He was primarily a singer of ballads, which was part of his difficulty, because he was singing ballads at a time when rock and roll had stormed in. Perhaps if he had been singing a decade earlier, he would have been better known.

He inadvertently became known as a jazz singer when he collaborated with John Coltrane on their brilliant album John Coltrane and Johnny Hartman, though he was also a pop singer. Will Friedwald, in the dangerously addictive book I mentioned called A Biographical Guide to the Great Jazz and Pop Singers, wrote that “The basic sound of a Johnny Hartman performance touches on all three sources: jazz, adult pop, and cabaret.”

He was also, according to Friedwald (and it’s difficult to argue), “one of the greatest of all interpreters of love songs.”

It wasn’t just a question of a deep, sensual voice, which he surely had: it was his romantic attitude. ‘There was a sentimentality to him,’ his longtime accompanist Tony Monte put it. ‘He was in love with the idea of being in love, and he [continually] expressed that idea. He would sing about it, and he would speak about in his patter. He would look out wistfully in the audience and say he was going to dedicate the rest of the show to the beautiful women out there and to the men who brought them, and who were paying such great attention to them. And it wasn’t just a little piece of theater, he meant what he was saying.’

In honor of Autumn, which is coming to a close, here is Johnny Hartman and John Coltrane’s rendition of “Autumn Serenade.”

And “The Nearness of You,” written by Hoagy Carmichael and Ned Washington. This song can just about melt a person.

 
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Posted by on November 20, 2017 in Music

 

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Doris Day – Singer

Yesterday was Doris Day’s birthday – were she just discovered she is truly 95 and not 93 as she had thought – and in honor of her birthday, Love Letters to Old Hollywood has hosted “The Doris Day Blogathon,” which I am delighted to participate in with this tribute to Doris Day as singer.

I’ve always loved Doris Day as an actress, but one of the remarkable things about her is that even if she had never been an actress, she would have deserved to be remembered as a great singer, one of the most popular of her era. She was singing number one hits on the chart before she had even become an actress (click here for a look at her chart hits and discography).

Doris Day originally intended to be a dancer, but when an accident left her temporarily disabled, she turned to singing. She would listen to Ella Fitzgerald and try, as she said, “to catch the subtle ways she shaded her voice, the casual yet clean way she sang the words.” Her teacher taught her to sing as if she were singing into the ear of one person. The result is that she developed one of the most intimate styles of singing that I have ever heard.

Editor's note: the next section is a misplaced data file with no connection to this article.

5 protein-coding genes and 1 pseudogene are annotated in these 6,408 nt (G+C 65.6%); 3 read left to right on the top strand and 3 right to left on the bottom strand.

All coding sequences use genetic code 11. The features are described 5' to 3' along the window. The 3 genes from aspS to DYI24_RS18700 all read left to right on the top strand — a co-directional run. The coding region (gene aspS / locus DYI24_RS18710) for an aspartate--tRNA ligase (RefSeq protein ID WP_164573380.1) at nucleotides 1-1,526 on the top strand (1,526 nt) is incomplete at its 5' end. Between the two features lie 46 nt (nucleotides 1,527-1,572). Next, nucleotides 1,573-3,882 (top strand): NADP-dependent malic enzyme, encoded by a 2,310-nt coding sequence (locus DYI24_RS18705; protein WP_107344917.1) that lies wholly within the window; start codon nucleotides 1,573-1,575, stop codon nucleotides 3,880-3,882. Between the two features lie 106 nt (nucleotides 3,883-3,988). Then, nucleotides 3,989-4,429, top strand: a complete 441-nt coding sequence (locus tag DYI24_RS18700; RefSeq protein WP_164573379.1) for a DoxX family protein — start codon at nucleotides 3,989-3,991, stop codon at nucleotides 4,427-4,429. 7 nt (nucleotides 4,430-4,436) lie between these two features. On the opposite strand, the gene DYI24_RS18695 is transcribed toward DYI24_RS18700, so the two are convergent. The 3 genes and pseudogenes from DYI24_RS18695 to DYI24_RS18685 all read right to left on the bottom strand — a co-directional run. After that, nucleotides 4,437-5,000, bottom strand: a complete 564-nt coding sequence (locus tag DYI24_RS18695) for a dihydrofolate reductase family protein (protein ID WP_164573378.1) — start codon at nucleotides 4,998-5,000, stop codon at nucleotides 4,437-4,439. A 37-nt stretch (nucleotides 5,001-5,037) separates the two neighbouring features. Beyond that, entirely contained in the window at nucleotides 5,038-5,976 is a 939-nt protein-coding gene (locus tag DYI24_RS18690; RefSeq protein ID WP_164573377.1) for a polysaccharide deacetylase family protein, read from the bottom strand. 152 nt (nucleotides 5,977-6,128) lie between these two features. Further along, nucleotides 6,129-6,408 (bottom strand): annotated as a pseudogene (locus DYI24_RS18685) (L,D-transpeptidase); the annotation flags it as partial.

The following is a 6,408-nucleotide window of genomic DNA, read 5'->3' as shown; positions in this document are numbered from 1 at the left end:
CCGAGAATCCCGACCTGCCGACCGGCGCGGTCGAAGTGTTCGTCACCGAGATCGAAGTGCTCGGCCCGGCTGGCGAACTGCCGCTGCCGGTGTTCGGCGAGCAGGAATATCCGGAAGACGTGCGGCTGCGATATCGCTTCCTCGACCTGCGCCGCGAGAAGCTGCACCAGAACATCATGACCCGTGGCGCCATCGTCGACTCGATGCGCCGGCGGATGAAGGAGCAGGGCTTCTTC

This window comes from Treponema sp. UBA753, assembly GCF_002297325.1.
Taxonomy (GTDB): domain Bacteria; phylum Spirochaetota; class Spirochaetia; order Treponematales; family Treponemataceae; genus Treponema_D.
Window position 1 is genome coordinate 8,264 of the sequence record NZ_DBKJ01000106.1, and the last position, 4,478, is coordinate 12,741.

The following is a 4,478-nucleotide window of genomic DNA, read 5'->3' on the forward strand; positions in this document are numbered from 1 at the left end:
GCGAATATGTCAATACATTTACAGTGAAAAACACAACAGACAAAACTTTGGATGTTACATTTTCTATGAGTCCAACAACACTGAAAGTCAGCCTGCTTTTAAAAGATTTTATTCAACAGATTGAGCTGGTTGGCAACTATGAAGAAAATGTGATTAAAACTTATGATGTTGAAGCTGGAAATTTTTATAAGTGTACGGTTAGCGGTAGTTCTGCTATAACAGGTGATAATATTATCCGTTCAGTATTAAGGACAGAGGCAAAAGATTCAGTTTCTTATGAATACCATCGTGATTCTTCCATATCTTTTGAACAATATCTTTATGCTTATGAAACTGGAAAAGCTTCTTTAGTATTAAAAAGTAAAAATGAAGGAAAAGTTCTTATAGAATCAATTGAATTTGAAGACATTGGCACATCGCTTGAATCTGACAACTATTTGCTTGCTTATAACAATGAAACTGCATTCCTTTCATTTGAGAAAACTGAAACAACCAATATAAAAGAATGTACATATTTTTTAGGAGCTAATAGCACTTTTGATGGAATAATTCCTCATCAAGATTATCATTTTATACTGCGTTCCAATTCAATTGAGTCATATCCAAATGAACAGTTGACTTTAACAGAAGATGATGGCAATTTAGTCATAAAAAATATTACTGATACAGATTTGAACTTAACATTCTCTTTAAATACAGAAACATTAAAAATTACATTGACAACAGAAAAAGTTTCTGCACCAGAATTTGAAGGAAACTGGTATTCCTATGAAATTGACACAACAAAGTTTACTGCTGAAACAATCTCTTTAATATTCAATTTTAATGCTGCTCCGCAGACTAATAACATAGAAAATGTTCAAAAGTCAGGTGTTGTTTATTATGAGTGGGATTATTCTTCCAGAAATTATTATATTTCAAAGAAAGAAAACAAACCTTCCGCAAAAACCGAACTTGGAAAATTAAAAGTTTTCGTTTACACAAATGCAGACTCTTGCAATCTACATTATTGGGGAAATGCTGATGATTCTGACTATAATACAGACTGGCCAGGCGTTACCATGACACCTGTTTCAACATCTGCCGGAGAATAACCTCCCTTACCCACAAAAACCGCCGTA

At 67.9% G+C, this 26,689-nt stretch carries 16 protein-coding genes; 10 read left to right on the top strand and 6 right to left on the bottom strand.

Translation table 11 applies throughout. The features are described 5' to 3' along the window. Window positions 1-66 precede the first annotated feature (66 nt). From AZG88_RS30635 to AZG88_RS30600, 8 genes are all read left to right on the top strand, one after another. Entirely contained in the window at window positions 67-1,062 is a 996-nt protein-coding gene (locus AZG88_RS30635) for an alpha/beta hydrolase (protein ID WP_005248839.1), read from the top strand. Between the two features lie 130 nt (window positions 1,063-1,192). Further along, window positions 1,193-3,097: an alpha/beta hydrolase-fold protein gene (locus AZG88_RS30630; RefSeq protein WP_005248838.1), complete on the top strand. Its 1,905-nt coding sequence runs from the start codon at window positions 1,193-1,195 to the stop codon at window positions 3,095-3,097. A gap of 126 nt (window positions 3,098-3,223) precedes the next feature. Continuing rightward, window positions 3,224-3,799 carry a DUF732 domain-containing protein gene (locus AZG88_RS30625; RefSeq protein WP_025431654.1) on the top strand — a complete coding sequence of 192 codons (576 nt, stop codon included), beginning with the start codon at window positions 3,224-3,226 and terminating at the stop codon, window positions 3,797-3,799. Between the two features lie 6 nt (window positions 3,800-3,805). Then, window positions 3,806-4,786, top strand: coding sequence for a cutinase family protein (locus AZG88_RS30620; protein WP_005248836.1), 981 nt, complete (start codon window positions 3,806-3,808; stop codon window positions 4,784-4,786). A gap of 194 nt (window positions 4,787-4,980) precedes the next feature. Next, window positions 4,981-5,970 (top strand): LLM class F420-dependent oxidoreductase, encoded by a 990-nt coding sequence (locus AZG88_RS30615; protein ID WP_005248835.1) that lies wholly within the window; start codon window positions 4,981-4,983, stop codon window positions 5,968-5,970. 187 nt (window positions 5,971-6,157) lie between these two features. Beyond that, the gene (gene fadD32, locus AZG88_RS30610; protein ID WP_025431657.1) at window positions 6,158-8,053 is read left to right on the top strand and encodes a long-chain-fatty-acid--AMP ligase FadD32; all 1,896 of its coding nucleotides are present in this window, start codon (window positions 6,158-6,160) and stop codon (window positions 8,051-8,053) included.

She envelopes you in her warm vibrato. She had perfect diction, a beautifully fresh tone, that could also be suggestive, and spellbinding phrasing. But she’s an understated performer, which I believe has led to her being underappreciated. It sounds easy. Her singing has even been called easy listening, but there is nothing easy about it.

Check out her phrasing in “My One and Only Love.” Listen to the way she sings the first line “The very thought of you/makes my heart sing.” She sings it as one phrase, pausing after “you,” but not breathing, only to swoop up vocally on “makes my heart sing.” Such phrasing is only possible with perfect breath control and technique. I tried imitating her, which only increased my appreciation of her.

She was also a mesmerizing performer and no one could put across a song quite like her. When showing the movie Love Me or Leave Me to my cousin, she remarked on how the camera rarely moved while Doris Day was singing. As she said, it didn’t have to. Doris Day draws you in, just sitting there singing, and anything else would be a distraction (listen to “It All Depends on You for an example”). She demonstrates the exact same thing in her version of “The Way We Were.” Her ability, without histrionics, without much movement, to tell a story and convey feeling is marvelous. But this subtly has also, I think, contributed to her sometimes being underappreciated as a singer (as well as the way people association her with more upbeat song).

Although primarily known for singing popular music, Doris Day was also a fine jazz singer and it has been remarked be a number of people that she could have been one of the greatest female jazz singers if she had pursued that path. Here is a jazzier song from her discography, called “You’re Just Too Marvelous,” which she sang in the film Young Man With a Horn. The trumpet player is Harry James.

Of course, in a pinch she could also belt out a song Broadway style, as she proved in Pajama Game.

Absolutely stunning singer! I never get tired of listening to her.

Thanks so much to Love Letters to Old Hollywood for hosting! And Be sure to check out all the other posts about her life and career and films.

 
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Posted by on April 4, 2017 in Music